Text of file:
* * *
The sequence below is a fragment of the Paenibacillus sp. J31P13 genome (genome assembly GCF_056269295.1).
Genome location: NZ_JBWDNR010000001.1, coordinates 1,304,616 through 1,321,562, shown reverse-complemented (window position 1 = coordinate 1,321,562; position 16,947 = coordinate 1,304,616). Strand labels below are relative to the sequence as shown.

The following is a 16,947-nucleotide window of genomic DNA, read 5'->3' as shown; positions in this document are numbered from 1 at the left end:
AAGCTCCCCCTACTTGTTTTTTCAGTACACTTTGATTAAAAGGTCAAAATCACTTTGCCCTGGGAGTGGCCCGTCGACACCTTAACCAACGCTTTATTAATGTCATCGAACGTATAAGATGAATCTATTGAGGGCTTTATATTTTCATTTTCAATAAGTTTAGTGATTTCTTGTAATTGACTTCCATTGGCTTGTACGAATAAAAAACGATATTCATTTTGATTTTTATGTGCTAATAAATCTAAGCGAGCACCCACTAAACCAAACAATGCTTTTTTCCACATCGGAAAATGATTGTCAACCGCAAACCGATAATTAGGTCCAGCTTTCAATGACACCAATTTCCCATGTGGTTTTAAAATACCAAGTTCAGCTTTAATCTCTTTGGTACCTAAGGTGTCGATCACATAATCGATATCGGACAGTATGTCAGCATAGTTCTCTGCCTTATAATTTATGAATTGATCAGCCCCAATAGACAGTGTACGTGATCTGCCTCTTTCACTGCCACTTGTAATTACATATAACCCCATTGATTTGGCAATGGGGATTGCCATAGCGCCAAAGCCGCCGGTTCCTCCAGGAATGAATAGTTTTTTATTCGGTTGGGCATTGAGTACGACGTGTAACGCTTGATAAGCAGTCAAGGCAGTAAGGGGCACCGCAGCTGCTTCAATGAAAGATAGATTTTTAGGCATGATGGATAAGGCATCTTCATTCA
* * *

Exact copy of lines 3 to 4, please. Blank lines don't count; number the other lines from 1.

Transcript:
The following is a 16,947-nucleotide window of genomic DNA, read 5'->3' as shown; positions in this document are numbered from 1 at the left end:
AAGCTCCCCCTACTTGTTTTTTCAGTACACTTTGATTAAAAGGTCAAAATCACTTTGCCCTGGGAGTGGCCCGTCGACACCTTAACCAACGCTTTATTAATGTCATCGAACGTATAAGATGAATCTATTGAGGGCTTTATATTTTCATTTTCAATAAGTTTAGTGATTTCTTGTAATTGACTTCCATTGGCTTGTACGAATAAAAAACGATATTCATTTTGATTTTTATGTGCTAATAAATCTAAGCGAGCACCCACTAAACCAAACAATGCTTTTTTCCACATCGGAAAATGATTGTCAACCGCAAACCGATAATTAGGTCCAGCTTTCAATGACACCAATTTCCCATGTGGTTTTAAAATACCAAGTTCAGCTTTAATCTCTTTGGTACCTAAGGTGTCGATCACATAATCGATATCGGACAGTATGTCAGCATAGTTCTCTGCCTTATAATTTATGAATTGATCAGCCCCAATAGACAGTGTACGTGATCTGCCTCTTTCACTGCCACTTGTAATTACATATAACCCCATTGATTTGGCAATGGGGATTGCCATAGCGCCAAAGCCGCCGGTTCCTCCAGGAATGAATAGTTTTTTATTCGGTTGGGCATTGAGTACGACGTGTAACGCTTGATAAGCAGTCAAGGCAGTAAGGGGCACCGCAGCTGCTTCAATGAAAGATAGATTTTTAGGCATGATGGATAAGGCATCTTCATTCA